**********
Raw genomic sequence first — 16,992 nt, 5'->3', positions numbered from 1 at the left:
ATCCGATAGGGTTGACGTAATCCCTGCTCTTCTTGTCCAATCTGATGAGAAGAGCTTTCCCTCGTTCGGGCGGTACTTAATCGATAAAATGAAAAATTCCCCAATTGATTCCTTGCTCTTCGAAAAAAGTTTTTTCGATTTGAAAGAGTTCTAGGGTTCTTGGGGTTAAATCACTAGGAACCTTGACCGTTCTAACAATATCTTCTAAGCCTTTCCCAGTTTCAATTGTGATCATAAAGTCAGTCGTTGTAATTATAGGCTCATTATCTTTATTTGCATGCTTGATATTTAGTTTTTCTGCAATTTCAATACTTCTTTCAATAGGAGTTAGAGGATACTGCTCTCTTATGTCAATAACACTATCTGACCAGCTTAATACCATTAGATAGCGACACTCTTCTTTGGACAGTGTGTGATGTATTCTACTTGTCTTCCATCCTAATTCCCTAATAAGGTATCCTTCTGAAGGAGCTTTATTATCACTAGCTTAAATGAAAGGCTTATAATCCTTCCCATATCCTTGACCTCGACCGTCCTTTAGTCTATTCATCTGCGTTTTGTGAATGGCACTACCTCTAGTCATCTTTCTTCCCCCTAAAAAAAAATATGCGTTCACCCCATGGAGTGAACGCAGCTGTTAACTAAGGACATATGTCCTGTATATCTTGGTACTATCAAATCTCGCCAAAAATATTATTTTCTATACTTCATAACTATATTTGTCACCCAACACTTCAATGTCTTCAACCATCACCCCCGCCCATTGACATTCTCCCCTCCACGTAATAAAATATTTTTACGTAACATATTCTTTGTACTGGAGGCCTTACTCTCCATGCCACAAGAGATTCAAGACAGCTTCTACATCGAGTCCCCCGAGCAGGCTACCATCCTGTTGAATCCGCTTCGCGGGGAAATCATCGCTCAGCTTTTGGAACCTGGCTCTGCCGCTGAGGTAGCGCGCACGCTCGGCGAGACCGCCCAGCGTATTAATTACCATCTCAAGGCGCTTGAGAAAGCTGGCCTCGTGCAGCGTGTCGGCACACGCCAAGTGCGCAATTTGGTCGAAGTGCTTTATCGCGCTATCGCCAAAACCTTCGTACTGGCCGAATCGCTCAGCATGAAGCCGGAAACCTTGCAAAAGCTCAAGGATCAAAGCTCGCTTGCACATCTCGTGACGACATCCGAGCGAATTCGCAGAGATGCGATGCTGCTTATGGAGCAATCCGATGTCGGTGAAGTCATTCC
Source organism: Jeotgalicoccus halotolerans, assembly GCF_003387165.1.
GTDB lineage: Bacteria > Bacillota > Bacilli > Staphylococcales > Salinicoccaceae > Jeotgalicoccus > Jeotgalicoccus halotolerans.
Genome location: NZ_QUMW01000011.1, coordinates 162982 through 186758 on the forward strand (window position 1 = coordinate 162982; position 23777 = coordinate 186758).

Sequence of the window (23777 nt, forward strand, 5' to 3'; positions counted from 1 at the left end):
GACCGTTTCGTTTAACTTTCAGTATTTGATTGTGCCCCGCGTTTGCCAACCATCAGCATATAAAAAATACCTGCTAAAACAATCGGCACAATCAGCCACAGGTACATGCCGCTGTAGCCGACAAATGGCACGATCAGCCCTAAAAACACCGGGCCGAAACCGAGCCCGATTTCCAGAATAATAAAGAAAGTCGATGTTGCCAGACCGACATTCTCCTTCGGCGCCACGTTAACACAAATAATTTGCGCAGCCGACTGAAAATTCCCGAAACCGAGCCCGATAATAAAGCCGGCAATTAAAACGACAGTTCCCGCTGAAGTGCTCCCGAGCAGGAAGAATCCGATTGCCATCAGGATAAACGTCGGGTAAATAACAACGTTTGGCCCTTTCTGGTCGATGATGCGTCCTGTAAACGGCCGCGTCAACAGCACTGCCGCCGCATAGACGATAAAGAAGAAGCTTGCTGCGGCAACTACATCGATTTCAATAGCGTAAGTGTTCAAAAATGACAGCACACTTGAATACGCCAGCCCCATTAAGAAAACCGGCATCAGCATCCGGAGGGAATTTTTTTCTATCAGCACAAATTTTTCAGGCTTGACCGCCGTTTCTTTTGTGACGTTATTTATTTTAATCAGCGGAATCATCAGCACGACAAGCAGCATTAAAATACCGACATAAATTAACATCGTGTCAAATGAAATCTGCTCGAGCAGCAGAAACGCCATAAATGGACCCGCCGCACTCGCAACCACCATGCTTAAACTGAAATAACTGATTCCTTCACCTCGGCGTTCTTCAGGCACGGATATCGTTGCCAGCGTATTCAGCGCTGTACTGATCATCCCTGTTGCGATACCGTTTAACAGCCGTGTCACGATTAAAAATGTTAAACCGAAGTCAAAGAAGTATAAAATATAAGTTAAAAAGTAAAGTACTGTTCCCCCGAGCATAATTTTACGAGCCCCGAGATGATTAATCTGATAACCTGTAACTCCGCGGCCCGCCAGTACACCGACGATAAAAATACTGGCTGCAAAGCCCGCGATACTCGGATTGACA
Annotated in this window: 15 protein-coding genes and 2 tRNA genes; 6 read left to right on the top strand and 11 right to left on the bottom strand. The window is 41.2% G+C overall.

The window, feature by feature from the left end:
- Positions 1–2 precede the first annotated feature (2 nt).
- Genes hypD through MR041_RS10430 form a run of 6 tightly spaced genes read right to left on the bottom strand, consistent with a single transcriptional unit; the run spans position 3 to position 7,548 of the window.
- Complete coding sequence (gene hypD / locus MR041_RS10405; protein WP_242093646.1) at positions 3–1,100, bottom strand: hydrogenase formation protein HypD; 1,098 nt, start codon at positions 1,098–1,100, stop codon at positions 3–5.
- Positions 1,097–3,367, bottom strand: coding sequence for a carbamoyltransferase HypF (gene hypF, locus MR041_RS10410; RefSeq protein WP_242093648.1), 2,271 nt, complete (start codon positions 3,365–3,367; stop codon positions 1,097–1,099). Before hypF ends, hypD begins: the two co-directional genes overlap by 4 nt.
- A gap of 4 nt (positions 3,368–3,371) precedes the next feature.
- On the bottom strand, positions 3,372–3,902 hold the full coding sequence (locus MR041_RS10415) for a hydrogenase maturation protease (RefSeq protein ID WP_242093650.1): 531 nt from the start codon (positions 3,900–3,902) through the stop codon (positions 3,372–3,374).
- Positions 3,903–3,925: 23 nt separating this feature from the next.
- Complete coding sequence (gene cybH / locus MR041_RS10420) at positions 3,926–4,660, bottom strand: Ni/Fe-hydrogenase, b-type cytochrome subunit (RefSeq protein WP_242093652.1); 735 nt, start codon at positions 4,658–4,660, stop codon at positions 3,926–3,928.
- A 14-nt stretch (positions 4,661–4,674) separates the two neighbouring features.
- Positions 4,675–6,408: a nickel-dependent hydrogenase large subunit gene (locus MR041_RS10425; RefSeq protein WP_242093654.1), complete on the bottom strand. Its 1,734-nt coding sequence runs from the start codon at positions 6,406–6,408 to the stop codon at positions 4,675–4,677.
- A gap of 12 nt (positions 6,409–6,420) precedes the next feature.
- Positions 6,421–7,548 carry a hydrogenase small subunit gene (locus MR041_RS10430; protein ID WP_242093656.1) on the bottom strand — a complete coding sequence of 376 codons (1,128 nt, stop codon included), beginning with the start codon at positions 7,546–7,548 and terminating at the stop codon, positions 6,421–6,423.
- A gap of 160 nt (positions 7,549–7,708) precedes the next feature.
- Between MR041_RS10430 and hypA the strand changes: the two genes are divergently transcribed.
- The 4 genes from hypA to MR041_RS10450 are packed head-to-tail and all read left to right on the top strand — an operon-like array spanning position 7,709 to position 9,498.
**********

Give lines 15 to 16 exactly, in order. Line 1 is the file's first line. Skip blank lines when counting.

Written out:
- On the bottom strand, positions 3,372–3,902 hold the full coding sequence (locus MR041_RS10415) for a hydrogenase maturation protease (RefSeq protein ID WP_242093650.1): 531 nt from the start codon (positions 3,900–3,902) through the stop codon (positions 3,372–3,374).
- Positions 3,903–3,925: 23 nt separating this feature from the next.